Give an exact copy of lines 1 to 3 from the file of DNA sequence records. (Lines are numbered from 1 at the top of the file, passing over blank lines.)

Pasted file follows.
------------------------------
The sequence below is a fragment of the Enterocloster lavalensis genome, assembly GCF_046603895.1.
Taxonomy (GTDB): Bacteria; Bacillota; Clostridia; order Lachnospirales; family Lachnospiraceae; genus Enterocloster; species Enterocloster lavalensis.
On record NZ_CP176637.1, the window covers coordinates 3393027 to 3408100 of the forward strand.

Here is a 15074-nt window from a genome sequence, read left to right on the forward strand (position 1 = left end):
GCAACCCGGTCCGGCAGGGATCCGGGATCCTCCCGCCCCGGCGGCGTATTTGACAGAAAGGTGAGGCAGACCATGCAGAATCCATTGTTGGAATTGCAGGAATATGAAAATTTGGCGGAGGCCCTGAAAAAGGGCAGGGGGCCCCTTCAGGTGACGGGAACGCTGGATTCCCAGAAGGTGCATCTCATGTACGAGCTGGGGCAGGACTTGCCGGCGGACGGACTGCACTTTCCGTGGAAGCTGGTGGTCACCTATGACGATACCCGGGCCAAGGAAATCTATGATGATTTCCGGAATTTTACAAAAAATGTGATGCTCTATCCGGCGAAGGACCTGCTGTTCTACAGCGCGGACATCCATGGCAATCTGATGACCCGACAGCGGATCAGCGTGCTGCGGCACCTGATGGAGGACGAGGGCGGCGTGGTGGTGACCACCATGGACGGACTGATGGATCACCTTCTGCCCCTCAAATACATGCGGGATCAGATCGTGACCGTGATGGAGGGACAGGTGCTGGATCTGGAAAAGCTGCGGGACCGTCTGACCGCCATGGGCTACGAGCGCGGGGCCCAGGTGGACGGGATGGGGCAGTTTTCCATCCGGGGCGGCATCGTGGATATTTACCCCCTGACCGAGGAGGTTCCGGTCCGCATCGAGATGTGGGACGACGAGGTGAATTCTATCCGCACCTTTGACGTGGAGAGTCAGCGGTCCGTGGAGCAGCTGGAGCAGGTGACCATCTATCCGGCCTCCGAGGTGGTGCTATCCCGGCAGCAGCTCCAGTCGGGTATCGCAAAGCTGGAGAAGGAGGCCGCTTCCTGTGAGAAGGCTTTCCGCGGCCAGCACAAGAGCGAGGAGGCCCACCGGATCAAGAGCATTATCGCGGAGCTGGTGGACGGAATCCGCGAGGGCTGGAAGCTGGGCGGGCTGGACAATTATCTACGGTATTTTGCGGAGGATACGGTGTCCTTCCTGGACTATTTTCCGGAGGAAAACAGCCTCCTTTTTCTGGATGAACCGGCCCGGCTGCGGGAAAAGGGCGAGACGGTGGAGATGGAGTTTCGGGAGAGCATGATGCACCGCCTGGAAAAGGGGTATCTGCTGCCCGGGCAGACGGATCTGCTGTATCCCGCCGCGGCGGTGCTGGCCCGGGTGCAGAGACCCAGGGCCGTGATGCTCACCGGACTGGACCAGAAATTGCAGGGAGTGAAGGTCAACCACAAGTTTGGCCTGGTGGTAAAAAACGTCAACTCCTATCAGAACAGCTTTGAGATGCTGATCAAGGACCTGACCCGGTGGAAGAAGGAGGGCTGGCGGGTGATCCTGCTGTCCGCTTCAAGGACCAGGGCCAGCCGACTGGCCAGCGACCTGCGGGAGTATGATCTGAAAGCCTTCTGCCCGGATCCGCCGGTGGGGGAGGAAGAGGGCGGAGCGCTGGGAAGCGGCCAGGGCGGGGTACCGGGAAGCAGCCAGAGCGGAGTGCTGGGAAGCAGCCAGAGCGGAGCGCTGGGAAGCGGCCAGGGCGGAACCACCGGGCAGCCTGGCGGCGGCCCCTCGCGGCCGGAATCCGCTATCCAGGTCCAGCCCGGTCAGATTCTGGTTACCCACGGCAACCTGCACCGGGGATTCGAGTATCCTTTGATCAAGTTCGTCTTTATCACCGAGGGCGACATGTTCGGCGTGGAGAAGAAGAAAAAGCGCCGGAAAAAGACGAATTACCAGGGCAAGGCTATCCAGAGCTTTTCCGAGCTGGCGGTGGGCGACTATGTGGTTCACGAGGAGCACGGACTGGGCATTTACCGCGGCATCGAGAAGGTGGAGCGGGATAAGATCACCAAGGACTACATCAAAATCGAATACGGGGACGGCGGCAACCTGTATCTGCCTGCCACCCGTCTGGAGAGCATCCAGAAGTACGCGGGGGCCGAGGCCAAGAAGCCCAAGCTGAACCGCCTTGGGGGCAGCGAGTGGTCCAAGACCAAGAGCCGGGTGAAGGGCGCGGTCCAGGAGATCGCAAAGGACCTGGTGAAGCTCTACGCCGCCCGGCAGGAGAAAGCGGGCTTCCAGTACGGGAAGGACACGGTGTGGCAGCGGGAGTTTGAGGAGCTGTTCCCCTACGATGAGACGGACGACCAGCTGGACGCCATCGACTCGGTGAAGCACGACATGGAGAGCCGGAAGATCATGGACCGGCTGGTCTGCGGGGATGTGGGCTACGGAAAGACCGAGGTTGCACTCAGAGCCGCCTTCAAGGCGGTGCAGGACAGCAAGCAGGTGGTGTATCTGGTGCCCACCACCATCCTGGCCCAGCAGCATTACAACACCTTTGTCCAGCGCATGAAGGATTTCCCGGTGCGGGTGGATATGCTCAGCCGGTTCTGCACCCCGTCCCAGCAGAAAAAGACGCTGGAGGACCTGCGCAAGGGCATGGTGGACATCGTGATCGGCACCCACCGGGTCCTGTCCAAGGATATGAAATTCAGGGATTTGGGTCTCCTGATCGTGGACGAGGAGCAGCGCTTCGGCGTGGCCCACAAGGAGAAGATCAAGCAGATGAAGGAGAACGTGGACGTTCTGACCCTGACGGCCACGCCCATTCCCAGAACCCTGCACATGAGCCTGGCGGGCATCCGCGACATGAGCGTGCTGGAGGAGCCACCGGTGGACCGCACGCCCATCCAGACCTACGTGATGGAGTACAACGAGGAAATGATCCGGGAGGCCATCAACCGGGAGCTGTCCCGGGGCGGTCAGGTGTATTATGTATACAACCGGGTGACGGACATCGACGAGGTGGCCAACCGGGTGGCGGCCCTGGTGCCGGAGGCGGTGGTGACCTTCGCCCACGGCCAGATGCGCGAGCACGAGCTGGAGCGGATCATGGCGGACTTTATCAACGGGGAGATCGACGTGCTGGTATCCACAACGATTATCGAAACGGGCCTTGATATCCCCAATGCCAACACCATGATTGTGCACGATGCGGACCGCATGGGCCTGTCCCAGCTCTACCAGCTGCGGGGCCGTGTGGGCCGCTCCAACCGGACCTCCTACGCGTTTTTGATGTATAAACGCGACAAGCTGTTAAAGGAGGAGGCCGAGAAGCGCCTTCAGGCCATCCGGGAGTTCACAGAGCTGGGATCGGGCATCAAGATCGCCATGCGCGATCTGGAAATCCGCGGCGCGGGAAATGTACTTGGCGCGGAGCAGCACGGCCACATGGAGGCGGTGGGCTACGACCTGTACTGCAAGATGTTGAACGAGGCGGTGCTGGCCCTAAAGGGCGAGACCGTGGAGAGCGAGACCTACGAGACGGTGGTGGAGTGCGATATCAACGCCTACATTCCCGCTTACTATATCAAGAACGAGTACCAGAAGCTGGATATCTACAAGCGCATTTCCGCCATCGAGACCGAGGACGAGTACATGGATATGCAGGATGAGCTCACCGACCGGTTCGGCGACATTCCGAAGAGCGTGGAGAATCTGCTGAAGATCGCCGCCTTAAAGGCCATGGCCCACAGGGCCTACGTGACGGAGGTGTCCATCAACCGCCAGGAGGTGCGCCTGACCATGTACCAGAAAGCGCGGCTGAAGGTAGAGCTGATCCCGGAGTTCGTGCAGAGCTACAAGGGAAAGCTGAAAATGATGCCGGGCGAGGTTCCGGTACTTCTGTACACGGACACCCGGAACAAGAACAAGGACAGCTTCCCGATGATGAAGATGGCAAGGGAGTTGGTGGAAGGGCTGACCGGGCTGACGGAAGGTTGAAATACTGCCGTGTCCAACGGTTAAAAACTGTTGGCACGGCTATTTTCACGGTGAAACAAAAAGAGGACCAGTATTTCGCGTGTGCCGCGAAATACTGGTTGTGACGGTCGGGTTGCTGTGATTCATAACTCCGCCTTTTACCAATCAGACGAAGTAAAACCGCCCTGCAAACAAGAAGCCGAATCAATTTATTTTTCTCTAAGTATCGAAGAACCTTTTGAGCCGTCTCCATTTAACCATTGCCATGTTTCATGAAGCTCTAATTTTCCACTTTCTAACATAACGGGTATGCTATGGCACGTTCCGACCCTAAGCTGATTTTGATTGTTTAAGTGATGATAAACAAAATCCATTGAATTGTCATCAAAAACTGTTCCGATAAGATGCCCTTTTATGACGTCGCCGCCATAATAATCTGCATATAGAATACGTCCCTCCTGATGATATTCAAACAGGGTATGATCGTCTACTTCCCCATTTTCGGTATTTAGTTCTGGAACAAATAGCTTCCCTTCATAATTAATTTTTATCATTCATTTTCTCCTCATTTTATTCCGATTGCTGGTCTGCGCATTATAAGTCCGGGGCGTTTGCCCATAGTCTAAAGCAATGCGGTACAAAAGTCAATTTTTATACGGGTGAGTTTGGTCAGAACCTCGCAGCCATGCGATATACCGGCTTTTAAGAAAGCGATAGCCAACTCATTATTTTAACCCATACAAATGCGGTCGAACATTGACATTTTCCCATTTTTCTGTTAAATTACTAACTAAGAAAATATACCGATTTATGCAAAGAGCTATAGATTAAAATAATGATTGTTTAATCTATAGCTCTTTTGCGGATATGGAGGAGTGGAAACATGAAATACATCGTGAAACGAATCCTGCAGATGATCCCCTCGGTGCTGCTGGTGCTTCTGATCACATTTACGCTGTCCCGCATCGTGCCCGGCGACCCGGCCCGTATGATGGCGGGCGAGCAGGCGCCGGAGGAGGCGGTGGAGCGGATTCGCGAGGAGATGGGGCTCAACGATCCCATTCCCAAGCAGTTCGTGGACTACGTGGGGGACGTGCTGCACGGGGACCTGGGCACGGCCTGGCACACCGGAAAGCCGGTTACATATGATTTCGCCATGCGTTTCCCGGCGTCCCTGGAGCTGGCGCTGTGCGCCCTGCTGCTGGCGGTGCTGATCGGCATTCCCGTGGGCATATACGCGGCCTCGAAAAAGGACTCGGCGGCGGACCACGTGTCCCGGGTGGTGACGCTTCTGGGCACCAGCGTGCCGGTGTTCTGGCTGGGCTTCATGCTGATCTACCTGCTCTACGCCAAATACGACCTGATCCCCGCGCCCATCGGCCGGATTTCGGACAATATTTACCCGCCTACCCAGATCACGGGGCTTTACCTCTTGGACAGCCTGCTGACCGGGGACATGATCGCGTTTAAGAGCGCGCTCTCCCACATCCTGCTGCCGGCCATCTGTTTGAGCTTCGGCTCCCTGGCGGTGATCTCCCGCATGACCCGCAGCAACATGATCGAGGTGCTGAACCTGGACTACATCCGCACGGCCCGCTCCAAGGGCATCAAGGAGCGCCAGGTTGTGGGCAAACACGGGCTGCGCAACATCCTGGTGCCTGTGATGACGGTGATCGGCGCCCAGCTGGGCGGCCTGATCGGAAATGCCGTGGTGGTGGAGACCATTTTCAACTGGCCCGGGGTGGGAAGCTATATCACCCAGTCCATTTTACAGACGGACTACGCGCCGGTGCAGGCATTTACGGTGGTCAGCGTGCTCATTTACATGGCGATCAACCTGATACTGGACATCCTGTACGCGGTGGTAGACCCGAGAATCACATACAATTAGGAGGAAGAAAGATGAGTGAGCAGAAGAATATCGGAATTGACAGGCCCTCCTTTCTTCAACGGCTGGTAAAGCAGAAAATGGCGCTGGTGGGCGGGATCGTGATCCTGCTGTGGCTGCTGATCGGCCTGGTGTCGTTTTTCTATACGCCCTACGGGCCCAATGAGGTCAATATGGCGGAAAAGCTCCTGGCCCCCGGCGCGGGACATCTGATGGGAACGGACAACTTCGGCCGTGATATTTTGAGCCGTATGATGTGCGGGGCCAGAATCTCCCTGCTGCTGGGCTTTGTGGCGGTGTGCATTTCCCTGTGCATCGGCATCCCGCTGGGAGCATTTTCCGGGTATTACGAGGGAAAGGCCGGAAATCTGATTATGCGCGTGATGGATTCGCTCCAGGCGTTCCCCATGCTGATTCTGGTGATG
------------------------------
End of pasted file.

The sequence below is a fragment of the Enterocloster lavalensis genome, assembly GCF_046603895.1.
Taxonomy (GTDB): Bacteria; Bacillota; Clostridia; order Lachnospirales; family Lachnospiraceae; genus Enterocloster; species Enterocloster lavalensis.
On record NZ_CP176637.1, the window covers coordinates 3393027 to 3408100 of the forward strand.